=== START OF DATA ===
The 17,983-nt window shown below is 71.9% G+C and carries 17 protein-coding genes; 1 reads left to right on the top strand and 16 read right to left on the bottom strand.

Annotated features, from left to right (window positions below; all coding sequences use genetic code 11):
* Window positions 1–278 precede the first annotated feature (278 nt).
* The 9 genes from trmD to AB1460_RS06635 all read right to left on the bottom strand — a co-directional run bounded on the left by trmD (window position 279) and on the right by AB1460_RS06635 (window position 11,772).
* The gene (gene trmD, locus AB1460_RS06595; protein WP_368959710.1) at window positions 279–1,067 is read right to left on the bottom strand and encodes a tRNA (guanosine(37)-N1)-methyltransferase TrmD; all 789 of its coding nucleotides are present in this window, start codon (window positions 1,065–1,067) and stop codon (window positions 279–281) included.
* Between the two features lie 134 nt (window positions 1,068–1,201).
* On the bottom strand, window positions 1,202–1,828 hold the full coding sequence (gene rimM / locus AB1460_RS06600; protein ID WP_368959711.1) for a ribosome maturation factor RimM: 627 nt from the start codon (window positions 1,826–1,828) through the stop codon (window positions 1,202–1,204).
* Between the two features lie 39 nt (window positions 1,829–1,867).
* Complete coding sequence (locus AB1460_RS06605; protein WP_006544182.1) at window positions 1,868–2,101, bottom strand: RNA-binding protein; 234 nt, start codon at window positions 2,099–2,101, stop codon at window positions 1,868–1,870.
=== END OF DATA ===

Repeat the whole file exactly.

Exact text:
The 17,983-nt window shown below is 71.9% G+C and carries 17 protein-coding genes; 1 reads left to right on the top strand and 16 read right to left on the bottom strand.

Annotated features, from left to right (window positions below; all coding sequences use genetic code 11):
* Window positions 1–278 precede the first annotated feature (278 nt).
* The 9 genes from trmD to AB1460_RS06635 all read right to left on the bottom strand — a co-directional run bounded on the left by trmD (window position 279) and on the right by AB1460_RS06635 (window position 11,772).
* The gene (gene trmD, locus AB1460_RS06595; protein WP_368959710.1) at window positions 279–1,067 is read right to left on the bottom strand and encodes a tRNA (guanosine(37)-N1)-methyltransferase TrmD; all 789 of its coding nucleotides are present in this window, start codon (window positions 1,065–1,067) and stop codon (window positions 279–281) included.
* Between the two features lie 134 nt (window positions 1,068–1,201).
* On the bottom strand, window positions 1,202–1,828 hold the full coding sequence (gene rimM / locus AB1460_RS06600; protein ID WP_368959711.1) for a ribosome maturation factor RimM: 627 nt from the start codon (window positions 1,826–1,828) through the stop codon (window positions 1,202–1,204).
* Between the two features lie 39 nt (window positions 1,829–1,867).
* Complete coding sequence (locus AB1460_RS06605; protein WP_006544182.1) at window positions 1,868–2,101, bottom strand: RNA-binding protein; 234 nt, start codon at window positions 2,099–2,101, stop codon at window positions 1,868–1,870.